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Coastal Commerce Bank v. SM Energy LLC

United States District Court, W.D. Louisiana, Lafayette Division

September 18, 2017

Coastal Commerce Bank
v.
SM Energy LLC et al

          Judge Rebecca F. Doherty

          REPORT AND RECOMMENDATION

          CAROL B. WHITEHURST, UNITED STATES MAGISTRATE JUDGE.

         Before the Court on referral from the District Judge is a Motion For Default Judgment pursuant to Federal Rule of Civil Procedure 55(b)(2) filed by Plaintiff, Coastal Commerce Bank (“Coastal”), against the in personam defendant John A. Lancon (“Lancon”) [Rec. Doc. 46].

         Background

         Plaintiff filed this suit in order to obtain payment on two Promissory Notes: (1) a Promissory Note (“Note 1”) made payable to Coastal by SM Energy LLC (“Energy”) as “Borrower” in the amount of $5, 000, 082.81 to evidence a loan made by Coastal to Energy issued on or about February 13, 2015; R. 46-1, Exh. A. and (2) a Promissory Note [“Note 2”] made payable to Coastal by Energy as “Borrower” in the amount of $350, 000.00 to evidence a loan made by Coastal to Energy issued on or about June 30, 2015. R. 46-1, Exh. B. On March 31, 2014, Lancon had executed and entered into a commercial continuing guaranty agreement, whereby Lancon was personally obligated to satisfy the obligations of Energy, inclusive of the amounts due under the Promissory Notes, in all sums due to Coastal. R. 46, Exh. C.

         Despite Plaintiff's amicable demands, Energy and then Lancon, failed or refused to pay the installments of principal and interest scheduled under the Promissory Notes when due. Plaintiff contends such failure constitutes a default under the Promissory Notes and an Event of Default under the Mortgages. R. 46-1, p. 2.

         Plaintiff instituted this lawsuit by verified Complaint on September 12, 2016. R. 1. The Complaint was personally served on September 28, 2016. R. 22-2, p. 1. The summons provided: “Within 21 days after service of this summons on you (not counting the day you received it) ... you must serve on the plaintiff an answer to the attached complaint or a motion under Rule 12 of the Federal Rules of Civil Procedure.” Id. No answer or motion was filed by Lancon within this time period. On January 26, 2017, Plaintiff filed a Motion for Entry of Default against Lancon, R. 22, and the Clerk of Court filed a “Notice Of Entry Of Default” into the record against Lancon on January 27, 2017, R. 24.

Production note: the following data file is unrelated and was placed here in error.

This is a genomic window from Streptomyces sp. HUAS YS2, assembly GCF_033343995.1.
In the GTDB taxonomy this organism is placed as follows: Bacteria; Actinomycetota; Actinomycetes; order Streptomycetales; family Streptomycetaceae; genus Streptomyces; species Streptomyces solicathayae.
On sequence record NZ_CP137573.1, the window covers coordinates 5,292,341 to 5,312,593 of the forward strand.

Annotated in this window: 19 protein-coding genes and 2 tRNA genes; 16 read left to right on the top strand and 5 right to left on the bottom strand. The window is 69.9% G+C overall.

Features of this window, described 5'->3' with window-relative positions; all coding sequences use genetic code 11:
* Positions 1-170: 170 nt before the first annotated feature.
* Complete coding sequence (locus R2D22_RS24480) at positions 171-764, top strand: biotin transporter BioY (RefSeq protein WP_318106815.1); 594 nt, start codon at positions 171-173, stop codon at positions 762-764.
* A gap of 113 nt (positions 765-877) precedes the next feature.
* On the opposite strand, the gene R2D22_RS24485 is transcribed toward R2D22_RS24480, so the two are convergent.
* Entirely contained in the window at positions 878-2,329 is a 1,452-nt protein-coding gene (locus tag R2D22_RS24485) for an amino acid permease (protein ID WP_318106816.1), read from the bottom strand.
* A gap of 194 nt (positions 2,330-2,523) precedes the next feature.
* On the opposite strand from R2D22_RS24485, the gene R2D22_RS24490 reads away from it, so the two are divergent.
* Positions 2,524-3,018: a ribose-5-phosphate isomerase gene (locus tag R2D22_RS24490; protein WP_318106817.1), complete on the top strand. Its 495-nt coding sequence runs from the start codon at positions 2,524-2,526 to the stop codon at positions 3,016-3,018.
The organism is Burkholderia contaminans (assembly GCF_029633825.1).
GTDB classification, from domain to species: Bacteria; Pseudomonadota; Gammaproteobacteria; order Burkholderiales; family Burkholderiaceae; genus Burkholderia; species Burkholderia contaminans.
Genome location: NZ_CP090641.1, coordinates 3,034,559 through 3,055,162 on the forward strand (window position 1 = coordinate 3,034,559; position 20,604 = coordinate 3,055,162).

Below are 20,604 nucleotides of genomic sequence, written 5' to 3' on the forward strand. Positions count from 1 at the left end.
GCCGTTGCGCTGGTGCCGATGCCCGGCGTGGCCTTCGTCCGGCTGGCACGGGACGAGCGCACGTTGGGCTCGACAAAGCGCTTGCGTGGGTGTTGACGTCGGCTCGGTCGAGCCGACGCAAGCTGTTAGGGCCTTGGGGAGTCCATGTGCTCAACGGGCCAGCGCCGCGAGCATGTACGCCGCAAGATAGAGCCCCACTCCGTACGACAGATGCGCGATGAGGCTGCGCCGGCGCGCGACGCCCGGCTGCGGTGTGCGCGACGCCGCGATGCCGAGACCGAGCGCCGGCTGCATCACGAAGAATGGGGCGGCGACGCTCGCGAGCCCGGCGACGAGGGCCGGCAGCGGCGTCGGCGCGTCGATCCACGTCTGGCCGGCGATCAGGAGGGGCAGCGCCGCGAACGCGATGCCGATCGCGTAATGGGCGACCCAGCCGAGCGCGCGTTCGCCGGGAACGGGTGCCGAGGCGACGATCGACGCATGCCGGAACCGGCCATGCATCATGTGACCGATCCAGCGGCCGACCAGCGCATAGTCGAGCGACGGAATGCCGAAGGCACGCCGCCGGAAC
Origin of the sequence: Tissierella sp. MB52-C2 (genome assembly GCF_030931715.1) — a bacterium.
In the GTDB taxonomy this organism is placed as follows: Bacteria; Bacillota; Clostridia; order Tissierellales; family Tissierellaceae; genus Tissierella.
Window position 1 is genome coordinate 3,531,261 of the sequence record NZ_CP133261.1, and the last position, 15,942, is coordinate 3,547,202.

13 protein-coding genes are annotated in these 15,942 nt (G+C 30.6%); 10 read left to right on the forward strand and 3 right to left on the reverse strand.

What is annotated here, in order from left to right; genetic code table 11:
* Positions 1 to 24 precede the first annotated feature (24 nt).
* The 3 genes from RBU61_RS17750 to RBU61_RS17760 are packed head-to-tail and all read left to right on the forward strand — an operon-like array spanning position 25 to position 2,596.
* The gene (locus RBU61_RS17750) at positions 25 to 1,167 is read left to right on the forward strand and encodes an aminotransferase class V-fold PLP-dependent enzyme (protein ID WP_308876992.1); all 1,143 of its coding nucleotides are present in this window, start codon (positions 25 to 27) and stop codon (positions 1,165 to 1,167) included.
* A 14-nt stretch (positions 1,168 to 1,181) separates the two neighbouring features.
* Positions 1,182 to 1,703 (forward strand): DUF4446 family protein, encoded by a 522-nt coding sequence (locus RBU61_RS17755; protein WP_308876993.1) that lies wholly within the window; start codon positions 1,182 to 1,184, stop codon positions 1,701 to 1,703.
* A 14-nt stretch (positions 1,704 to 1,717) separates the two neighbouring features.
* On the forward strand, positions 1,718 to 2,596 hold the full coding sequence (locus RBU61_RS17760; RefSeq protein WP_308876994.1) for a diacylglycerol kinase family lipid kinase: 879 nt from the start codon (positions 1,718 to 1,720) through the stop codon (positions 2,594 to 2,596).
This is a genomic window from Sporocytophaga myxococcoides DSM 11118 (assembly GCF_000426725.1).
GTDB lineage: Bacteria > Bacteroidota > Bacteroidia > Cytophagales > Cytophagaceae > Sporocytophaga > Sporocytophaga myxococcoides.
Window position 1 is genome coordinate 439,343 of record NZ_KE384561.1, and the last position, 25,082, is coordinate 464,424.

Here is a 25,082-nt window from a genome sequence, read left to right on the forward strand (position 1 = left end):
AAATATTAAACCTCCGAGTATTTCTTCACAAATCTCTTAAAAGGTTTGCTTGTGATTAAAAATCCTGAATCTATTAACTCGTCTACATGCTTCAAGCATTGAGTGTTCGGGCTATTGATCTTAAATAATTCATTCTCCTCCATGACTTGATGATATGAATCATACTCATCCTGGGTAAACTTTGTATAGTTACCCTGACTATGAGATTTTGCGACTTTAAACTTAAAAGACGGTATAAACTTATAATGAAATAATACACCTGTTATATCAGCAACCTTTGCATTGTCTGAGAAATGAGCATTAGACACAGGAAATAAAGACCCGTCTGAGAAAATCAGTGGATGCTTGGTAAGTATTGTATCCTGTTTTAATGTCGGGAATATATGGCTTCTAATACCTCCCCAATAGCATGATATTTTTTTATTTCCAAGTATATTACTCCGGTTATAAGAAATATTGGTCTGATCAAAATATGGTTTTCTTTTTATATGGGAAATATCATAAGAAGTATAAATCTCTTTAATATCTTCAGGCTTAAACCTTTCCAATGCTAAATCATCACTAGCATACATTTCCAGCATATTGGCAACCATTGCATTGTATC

In support of its Motion for Entry of Default R. 22, Plaintiff attached the affidavit of Joseph P. Briggett, counsel for Plaintiff. Briggett states: (1) Coastal retained the law firm of Lugenbuhl, Wheaton, Peck, Rankin & Hubbard to recover the amounts due from Lancon; (2) Lancon is not an incompetent, an infant, or in military services; (3) No answer or other responsive pleading has been filed in this matter by Lancon: and (4) despite amicable demand and service of the Complaint; and Lancon has failed to file a proper and timely answer to the demand presented in the complaint in this matter. R. 22-1.

         Default Standard

         Under Federal Rule of Civil Procedure 55(b), the court may enter a default against a party if it fails to plead or otherwise respond to the plaintiff's complaint within the required time period. A plaintiff who seeks a default judgment must first petition the court for the entry of default and show “by affidavit or otherwise” that the defendant “has failed to plead or otherwise defend.” Fed.R.Civ.P. 55(a). Once default has been entered, the plaintiff's well-pleaded factual allegations are deemed admitted. Meyer v. Bayles, 559 Fed.Appx. 312, at *1 (5th Cir. 2014) (citing Nishimatsu Const. Co., Ltd. v. Hous. Nat'l Bank, 515 F.2d 1200, 1206 (5th Cir.1975)). At the same time, the defaulting defendant “is not held to admit facts that are not well-pleaded or to admit conclusions of law.” Nishimatsu, 515 F.2d at 1206.

         Rule 55(b) grants a court discretion to convene an evidentiary hearing on the issue of damages. Fed.R.Civ.P. 55(b)(2)(B). Where “the amount claimed is a liquidated sum or one capable of mathematical calculation, ” a hearing is not necessary. United Artists Corp. v. Freeman, 605 F.2d 854, 857 (5th Cir.1979). “The court may rely on detailed affidavits or documentary evidence, supplemented by the judge's personal knowledge, to evaluate the proposed sum.” Richardson v. Salvation Army, Southern Territory, USA, 161 F.3d 7 (5th Cir.1998). The Court finds the damages here are readily capable of mathematical calculation from plaintiff's affidavits, thus making an evidentiary hearing unnecessary.

         Analysis

         Plaintiff has attached the Affidavit of Trent Oliver, Vice President of Commercial Lending for Coastal, in support of its entitlement to the relief sought. Oliver states that as of May 18, 2017, the aggregate outstanding balance of principal and accrued and unpaid interest owned under the Promissory Notes referenced above was $5, 587, 564.85, broken down as follows:

Note

Outstanding Principal

Interest & Fees

Total

Note 1

$4, 826, 431.24

$175, 419.66

$5, 001, 850.90

Note 2

$349, 000.00

$19, 301.16

$368, 301.16

$5, 370, 152.06


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